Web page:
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to sleep, perchance to dream
Dream1

dream2

A picture is worth a thousand dreams. It is, as the common saying goes, worth a thousand words too and so I won't contriubte any more words to this post.
posted: 2.9.05

8 Comments

Nicely done Deepak. You must be really enjoying this phase of exploring your cam and lenses. :)

By Anonymous Avis, at 2.9.05  



Nice!

The first one is an opium-aided Coleredgian dream, and the second one is a normal dream? :)

By Blogger Ink Spill, at 2.9.05  



Hey Avis, loving it so much that I wish I could do it for a living :)

Hey Inky, first one is a lens-assisted dream, and the second paint shop pro assisted dream.

By Blogger Deepak, at 2.9.05  



Deepak, generally ppl don't cut stalks of flowers since that's the interesting portion. A long narrow winding stalk adds a lot of beauty. Flower pictures themselves are as cliched as babies or the sunset...but a unique stalk can still stir up interest.

By Anonymous Anonymous, at 2.9.05  



Why on earth would someone deromanticize that pretty flower in paint shop pro like that? :-S

By Anonymous Anonymous, at 3.9.05  



Prologue
Ah.. what do we have here.. two Anonymous comments. Let's see.. for the sake of clarity, let me address them as AnonymousI, and AnonoymousII. Pardon me if they sound like droid names, but by leaving me no names, they've left me no choice.
End Prologue

Hi AnonymousI,

The stalk here, though a little small, is still intact. For the purpose of this composition I chose to leave it at that. A little lower and other flowers in the nursery would have obtruded into the frame; not quite what I desired. There are other pictures that I took where the stalks are not only long and winding, they are a prominent part of the overall composition. I shall post them in a day or two.

As for clichés, for someone who is merely beginning to explore his camera's (and his) capabilities, all subjects hold infinite interest. I am also being pragmatic here - as Georgia O'Keeffee once said - "I hate flowers - I paint them because they're cheaper than models and they don't move." Ok, I don't hate flowers, and I click them not paint them, but you get the general idea..

That said, I sometimes enjoy clicking flowers in the most done-to-death manner - petals, pollen et al, face on. For the simple reason, that I am always amazed by nature's choice of colors. I've seen two colors, that are disparate (and perhaps in circles where discretion is considered a virtue, they'll even be considered gawdy) look good on a flower. Colors, of combining which, I would never have thought. Looking at those pictures later, teaches me how to pick colors for some of my other creative pursuits (that involve a visual medium). But yes, I'll spare general public most of those pictures :-)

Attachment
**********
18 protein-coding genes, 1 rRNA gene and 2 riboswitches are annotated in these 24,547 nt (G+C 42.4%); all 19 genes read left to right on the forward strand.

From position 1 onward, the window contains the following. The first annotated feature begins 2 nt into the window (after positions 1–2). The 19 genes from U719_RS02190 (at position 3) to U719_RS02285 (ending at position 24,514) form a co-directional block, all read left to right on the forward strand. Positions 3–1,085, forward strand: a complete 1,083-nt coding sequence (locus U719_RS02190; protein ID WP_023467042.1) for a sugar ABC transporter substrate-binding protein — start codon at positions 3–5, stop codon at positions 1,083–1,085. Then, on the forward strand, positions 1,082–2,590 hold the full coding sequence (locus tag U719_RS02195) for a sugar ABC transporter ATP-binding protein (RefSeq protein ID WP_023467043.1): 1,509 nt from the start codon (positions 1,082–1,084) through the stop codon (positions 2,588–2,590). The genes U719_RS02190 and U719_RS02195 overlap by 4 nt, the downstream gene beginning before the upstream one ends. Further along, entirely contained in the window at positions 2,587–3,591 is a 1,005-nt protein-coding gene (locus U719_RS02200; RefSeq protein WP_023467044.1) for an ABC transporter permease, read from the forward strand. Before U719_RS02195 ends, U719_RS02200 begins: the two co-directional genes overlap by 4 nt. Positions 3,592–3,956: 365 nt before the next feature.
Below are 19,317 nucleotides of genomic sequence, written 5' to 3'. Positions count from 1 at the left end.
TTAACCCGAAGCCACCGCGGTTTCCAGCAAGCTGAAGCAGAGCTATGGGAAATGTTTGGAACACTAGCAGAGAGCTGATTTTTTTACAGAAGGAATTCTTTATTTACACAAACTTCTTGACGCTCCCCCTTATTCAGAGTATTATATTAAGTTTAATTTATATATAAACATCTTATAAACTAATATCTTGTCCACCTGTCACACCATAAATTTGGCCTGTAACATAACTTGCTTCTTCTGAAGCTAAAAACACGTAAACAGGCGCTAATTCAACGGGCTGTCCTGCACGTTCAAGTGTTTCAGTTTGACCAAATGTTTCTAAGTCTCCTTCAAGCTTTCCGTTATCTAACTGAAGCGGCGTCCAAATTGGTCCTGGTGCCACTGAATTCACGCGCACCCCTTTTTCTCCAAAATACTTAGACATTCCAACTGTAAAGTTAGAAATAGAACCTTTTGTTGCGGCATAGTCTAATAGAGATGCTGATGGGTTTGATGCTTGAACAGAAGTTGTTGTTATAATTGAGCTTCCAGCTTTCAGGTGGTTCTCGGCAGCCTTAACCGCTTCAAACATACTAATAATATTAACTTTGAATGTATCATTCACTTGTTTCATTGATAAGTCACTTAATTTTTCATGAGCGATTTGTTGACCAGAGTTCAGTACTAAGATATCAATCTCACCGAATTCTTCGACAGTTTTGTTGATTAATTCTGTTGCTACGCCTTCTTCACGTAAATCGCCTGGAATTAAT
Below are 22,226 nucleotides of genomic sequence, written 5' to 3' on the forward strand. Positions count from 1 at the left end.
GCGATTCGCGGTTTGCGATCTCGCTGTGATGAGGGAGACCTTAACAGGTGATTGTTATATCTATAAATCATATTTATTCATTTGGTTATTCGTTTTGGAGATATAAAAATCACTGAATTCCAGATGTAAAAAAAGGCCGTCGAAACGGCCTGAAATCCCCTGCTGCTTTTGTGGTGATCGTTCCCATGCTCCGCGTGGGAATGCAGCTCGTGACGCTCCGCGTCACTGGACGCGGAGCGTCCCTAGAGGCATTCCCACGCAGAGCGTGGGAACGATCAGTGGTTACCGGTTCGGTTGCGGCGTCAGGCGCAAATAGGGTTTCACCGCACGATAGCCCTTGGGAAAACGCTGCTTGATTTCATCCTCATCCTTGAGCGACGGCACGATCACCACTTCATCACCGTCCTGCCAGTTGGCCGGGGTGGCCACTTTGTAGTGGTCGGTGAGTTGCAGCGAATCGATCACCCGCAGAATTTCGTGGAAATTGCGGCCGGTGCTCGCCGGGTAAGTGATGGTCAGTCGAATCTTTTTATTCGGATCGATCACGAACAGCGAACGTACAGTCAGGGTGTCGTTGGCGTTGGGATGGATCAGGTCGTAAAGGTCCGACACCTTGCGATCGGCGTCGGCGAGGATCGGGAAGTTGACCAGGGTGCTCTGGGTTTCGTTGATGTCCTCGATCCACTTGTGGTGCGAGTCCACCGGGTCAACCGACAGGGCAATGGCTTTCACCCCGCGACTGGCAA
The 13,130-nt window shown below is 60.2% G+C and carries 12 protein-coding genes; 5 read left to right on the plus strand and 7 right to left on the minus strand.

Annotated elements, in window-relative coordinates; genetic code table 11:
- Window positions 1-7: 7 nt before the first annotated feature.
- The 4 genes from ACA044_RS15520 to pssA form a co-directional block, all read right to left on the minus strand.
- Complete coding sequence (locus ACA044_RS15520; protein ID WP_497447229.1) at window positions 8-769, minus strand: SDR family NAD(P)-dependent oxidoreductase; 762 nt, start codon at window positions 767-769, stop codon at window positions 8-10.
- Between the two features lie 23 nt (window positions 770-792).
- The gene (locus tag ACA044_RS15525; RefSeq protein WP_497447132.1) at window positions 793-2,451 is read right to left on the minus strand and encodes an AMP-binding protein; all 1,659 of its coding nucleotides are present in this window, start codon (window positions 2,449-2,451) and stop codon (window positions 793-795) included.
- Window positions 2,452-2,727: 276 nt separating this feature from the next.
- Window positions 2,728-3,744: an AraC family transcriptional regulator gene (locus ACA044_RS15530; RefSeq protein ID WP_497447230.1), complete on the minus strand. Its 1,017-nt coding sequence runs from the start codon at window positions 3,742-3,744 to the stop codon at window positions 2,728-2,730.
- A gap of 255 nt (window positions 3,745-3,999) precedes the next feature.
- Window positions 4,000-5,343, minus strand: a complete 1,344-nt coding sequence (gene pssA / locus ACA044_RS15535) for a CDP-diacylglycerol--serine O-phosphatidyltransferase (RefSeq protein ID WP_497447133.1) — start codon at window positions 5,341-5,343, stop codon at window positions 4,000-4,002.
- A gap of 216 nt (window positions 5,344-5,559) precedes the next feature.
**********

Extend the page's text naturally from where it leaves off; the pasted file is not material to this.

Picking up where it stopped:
Another word on clichés. Given then photography has been around for a while, what is not? Portraits have been done before, ditto for wildlife, landscapes you name it. And now, given the proliferation of digital cameras, all they has conventionally not been a cliché, will soon be! But does one stop exploring these subjects? No way :-)!

Hi AnonymousII,

Oh.. I think I had romanticised the flower by tweaking it.. The latter has stronger saturation of red color and the background looks much starker - almost colorless. Of course when I say "Romanticise" I don't mean it in the "mush mush" sense, but in the 19th century Romanitc movement; and the later, from my understanding of the movement, fits the bill. I am willing to be corrected though :-)

By Blogger Deepak, at 4.9.05  



Romanticism = Blake/Wordsworth/Coleridge/Keats/Shelly/Definitely not mushmush as far as my comment was concerned. These very verbose people were beginning to see the ills of city life and were lolling about in the greens watching the colorful flowers...I despise them too much to give links.
Modern Poetry: TS Eliot talking of cats licking yellow fog in gutters and flowers sitting in vases...more like the second pic. :) (ok. exaggeration.)

Inky/AnonII/Lazy cow

By Anonymous Anonymous, at 4.9.05  



Hey Inky, I was implying "romanticism" in the musical sense. One of the highlight of the romantic movement in music was the tendency to "exaggerate" emotions. Consider this passage that I quote from encarta:

"Similarly, if the sound of a particular instrument seemed especially attractive during the course of a symphony, they might write a long solo passage for this instrument, even though the solo distended the shape of the symphony"

so I was merely exaggerating the rouge, or "writing" that "long solo passage" for my flower :-)

By Blogger Deepak, at 4.9.05  


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